Opera singer Joyce DiDonato talks about her all-American work ethic
Friday, February 11, 2011; 6:10 PM
"We don't think you have anything to offer as an artist."
That, says the mezzo-soprano Joyce DiDonato, is what she heard after singing in a British vocal competition when she was just starting out in 1997.
Those words have been debunked since, in a couple of senses. For one thing, the judges in question have since insisted that they could never have said them. For another, DiDonato's career obviously has flourished. She's singing leading roles in the major opera houses of the world: Paris, London, the Met. She's turning out first-rate recordings: Her latest, "Diva/Divo," contrasting female roles with the "trouser roles" that are a staple of the mezzo repertory, came out in January. And she has embarked on a recital tour that on Tuesday will bring her to the Kennedy Center Concert Hall, en route to her main-stage recital debut March 6 at Carnegie Hall.
But there's reason to remember the British judges' supposed words, and not simply because they have entered into the storied pantheon of misguided put-downs (along with the people who told Enrico Caruso, Lucia Popp and Renee Fleming to consider throwing in the towel). It's because they would stand to demonstrate the full measure of DiDonato's achievement.
It's awfully easy to assume that DiDonato, who turns 42 Sunday, is just another American singer. She's spunky and blond and cute. She's from the Midwest - Prairie Village, Kan., to be exact - with a fierce work ethic, but she never thought of singing opera until her junior year in college. She upholds the show-must-go-on credo to such an extent that after she broke her leg on opening night of a "Barber of Seville" performance at Covent Garden in 2009, she finished the performance in a wheelchair and did the remaining shows on crutches (a feat that will probably be mentioned in everything written about her for the rest of her life, up to and including her obituary).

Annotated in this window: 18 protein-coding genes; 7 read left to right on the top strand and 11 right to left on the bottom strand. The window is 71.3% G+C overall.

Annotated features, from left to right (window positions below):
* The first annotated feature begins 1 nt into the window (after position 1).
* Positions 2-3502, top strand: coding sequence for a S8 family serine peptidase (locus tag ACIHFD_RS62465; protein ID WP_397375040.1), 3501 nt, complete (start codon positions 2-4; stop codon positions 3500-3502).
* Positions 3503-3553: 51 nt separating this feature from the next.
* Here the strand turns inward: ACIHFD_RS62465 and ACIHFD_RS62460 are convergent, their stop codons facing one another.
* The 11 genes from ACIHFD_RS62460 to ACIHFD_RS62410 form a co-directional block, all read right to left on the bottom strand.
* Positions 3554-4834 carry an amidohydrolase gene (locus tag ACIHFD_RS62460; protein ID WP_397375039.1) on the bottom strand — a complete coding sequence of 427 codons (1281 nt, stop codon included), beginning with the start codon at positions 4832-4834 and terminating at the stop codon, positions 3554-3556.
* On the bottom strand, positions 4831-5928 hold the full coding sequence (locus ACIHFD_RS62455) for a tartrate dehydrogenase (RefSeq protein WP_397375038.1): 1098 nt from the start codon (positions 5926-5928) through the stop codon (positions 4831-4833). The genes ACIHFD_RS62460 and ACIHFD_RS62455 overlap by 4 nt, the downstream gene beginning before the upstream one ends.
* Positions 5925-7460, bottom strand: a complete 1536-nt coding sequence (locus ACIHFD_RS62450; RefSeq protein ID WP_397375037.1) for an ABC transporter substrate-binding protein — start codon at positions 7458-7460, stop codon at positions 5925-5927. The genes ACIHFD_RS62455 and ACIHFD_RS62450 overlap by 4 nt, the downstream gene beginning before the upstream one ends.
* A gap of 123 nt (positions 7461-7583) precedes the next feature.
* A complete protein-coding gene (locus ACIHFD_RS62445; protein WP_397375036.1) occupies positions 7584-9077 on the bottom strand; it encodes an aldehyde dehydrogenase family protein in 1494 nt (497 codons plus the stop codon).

But DiDonato is more than just another earnest American singer. Her strong vocal technique encompasses trills and runs, a smooth legato, and lets her go, as she put it in a telephone interview, "from softest of the soft up to loudest of the loud, and hopefully any degree in between."
Most important, though, she offers a strong involvement with the music that helps bring what she is singing to life. That's the element of artistry that's hard to pinpoint and can't be taught. And it's an element DiDonato didn't always show, even to her teachers.
At the Academy of Vocal Arts in Philadelphia, one of the best vocal programs in the country, which she attended for graduate work, she was, she says, "on the back burner."
"Why doesn't anybody see that I have that inside of me?" she recalls thinking then. "What those years taught me is nobody will ever hand you a career on a silver platter."
Later, in the apprentice program at the Houston Grand Opera, "I found a voice teacher and actually learned how to sing," she says. Her teacher, Stephen Smith, is now at Juilliard and still gives her the occasional lesson via Skype.
Houston also opened the door to contemporary music - and a career. Under its former general manager, David Gockley (now head of the San Francisco Opera), the company was known for presenting new American operas. DiDonato wasn't, at first, a big fan of all this new strange work: Tod Machover's "Resurrection," or a piece by Mark Adamo called "Little Women." But it was career-making: "Little Women," especially, had a lot of success and was broadcast on national TV (it was released on DVD last year).